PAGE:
A follow-up to the acclaimed The Death of Mr. Lazarescu (2005), Cristi Puiu’s Aurora (2010) took three years from its premiere in Cannes to reach UK shores. With a runtime of over three hours and a characteristically languid approach, there’s no surprise it’s taken this opaque Romanian portrait of a killer so long to surface. An upturned murder mystery where the murderer is known but his motives and deliberations remain guarded, Aurora sees Puiu star as Viorel, the film’s straight-faced protagonist. A recently divorced father of two, Viorel lives a secluded life on the outskirts of Bucharest in a dilapidated flat.
Viorel’s an engineer at a small factory and spends his days evading any form of human contact. At night he wanders across the desolate train tracks and factory courtyards of the city’s rundown industrial sector, spying on the same family. However, this painstakingly natural portrait ultimately concludes in a startlingly methodical series of murders. For the film’s first hour, we witness the everyday interactions and humdrum routines that constitute Viorel’s day-to-day life. Whilst undeniable challenging, this approach successfully immerses us within his dangerously numb perspective on life.
Detached from the action yet aware of each intrinsic act which takes place, the documentary-style probing of Puiu’s direction and the lack of any establishing shots or dialogue is akin to watching a film through a half-open window. For those with the patience to tackle Puiu’s meticulous character study, there’s certainly sufficient development to caress your interest into why this clandestine individual takes such extreme action. From the irregular musing over Red Riding Hood in the film’s opening to the stunted dialogue Viorel shares with a neighbour, Puiu layers this sombre meditation on the mind of a killer with just enough ominous overtones to alert us to the significance of each incongruous deed.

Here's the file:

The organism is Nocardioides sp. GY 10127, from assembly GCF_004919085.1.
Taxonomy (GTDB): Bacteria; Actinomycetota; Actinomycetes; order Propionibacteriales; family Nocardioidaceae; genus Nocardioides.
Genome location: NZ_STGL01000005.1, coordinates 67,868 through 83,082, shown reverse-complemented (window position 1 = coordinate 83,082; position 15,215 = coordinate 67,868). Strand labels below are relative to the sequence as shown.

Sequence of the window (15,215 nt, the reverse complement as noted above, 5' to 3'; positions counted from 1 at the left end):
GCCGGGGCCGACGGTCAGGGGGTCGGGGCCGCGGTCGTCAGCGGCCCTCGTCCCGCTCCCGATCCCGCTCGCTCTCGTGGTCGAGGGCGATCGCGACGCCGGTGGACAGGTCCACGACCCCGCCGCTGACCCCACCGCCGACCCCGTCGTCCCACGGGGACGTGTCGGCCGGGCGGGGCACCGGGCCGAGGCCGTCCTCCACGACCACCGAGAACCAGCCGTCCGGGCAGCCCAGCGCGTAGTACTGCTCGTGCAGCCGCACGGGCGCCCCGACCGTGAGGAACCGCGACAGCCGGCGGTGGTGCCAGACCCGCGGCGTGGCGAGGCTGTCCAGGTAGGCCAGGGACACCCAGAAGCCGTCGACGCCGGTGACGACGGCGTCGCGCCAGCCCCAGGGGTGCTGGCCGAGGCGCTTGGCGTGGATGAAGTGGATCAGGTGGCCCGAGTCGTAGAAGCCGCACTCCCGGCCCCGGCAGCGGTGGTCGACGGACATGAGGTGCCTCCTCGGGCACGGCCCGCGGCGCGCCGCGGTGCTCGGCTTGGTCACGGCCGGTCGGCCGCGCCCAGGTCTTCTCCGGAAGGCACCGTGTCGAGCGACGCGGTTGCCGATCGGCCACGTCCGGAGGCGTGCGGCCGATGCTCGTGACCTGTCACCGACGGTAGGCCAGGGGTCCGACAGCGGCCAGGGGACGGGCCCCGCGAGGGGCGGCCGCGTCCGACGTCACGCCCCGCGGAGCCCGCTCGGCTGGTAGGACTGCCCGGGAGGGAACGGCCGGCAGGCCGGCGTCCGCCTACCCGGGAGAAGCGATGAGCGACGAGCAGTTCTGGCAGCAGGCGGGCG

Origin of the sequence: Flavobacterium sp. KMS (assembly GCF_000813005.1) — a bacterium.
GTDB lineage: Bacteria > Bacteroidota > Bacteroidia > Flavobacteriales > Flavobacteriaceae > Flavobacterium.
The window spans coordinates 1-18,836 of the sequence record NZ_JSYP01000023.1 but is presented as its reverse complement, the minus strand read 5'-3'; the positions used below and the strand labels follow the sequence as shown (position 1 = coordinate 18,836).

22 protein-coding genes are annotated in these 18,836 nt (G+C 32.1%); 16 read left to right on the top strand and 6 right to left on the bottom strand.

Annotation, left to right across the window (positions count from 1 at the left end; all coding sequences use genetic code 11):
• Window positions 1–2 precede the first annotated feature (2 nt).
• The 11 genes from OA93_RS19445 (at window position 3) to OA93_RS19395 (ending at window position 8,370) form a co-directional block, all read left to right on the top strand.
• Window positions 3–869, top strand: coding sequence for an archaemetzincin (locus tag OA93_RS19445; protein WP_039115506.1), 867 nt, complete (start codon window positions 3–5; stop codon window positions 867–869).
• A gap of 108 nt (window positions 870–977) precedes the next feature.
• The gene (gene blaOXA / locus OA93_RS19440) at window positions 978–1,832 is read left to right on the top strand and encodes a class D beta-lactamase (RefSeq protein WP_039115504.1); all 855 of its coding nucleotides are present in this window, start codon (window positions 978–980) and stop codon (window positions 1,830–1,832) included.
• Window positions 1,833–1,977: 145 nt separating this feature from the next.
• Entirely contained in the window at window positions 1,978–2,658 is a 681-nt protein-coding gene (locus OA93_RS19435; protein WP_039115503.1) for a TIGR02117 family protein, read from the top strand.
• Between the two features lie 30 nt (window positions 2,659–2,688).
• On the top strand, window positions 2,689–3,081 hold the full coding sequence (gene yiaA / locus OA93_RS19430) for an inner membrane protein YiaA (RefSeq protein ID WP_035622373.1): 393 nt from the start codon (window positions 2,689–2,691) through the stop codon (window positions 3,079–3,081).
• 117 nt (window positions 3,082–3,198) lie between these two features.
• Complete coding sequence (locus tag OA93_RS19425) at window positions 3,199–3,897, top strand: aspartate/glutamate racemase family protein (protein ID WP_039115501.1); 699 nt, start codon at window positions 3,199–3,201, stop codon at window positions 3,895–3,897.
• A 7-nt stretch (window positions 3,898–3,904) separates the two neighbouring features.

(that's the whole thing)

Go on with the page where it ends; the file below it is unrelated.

With most of the action which unfolds devoted to these subtle philosophical musings and banal undertakings rather than the motives behind Viorel’s violent actions, the audience, whilst heavily involved in his secluded life, fail to emphasise with such a surreptitious protagonist whose motivations remain concealed for so long. Like recent Romanian hits Police, Adjective (2009) and Beyond the Hills (2012), Aurora concludes with a disquisition with a collection of bumbling police officers. It’s in these final 20 minutes that Puiu helps piece everything together and ultimately rewards the audience for their patience and attention to detail throughout this prolonged study.
It’s here that we realise that Aurora is an obsidian black comedy-of-sorts built around a singular joke about the mindset of a criminal and the complexities that the pragmatic nature of law struggle to comprehend. It remains to be seen, however, if the gruellingly methodical cinema of Puiu is equally equipped to tackle such a grandiose theme. There’s certainly more to come.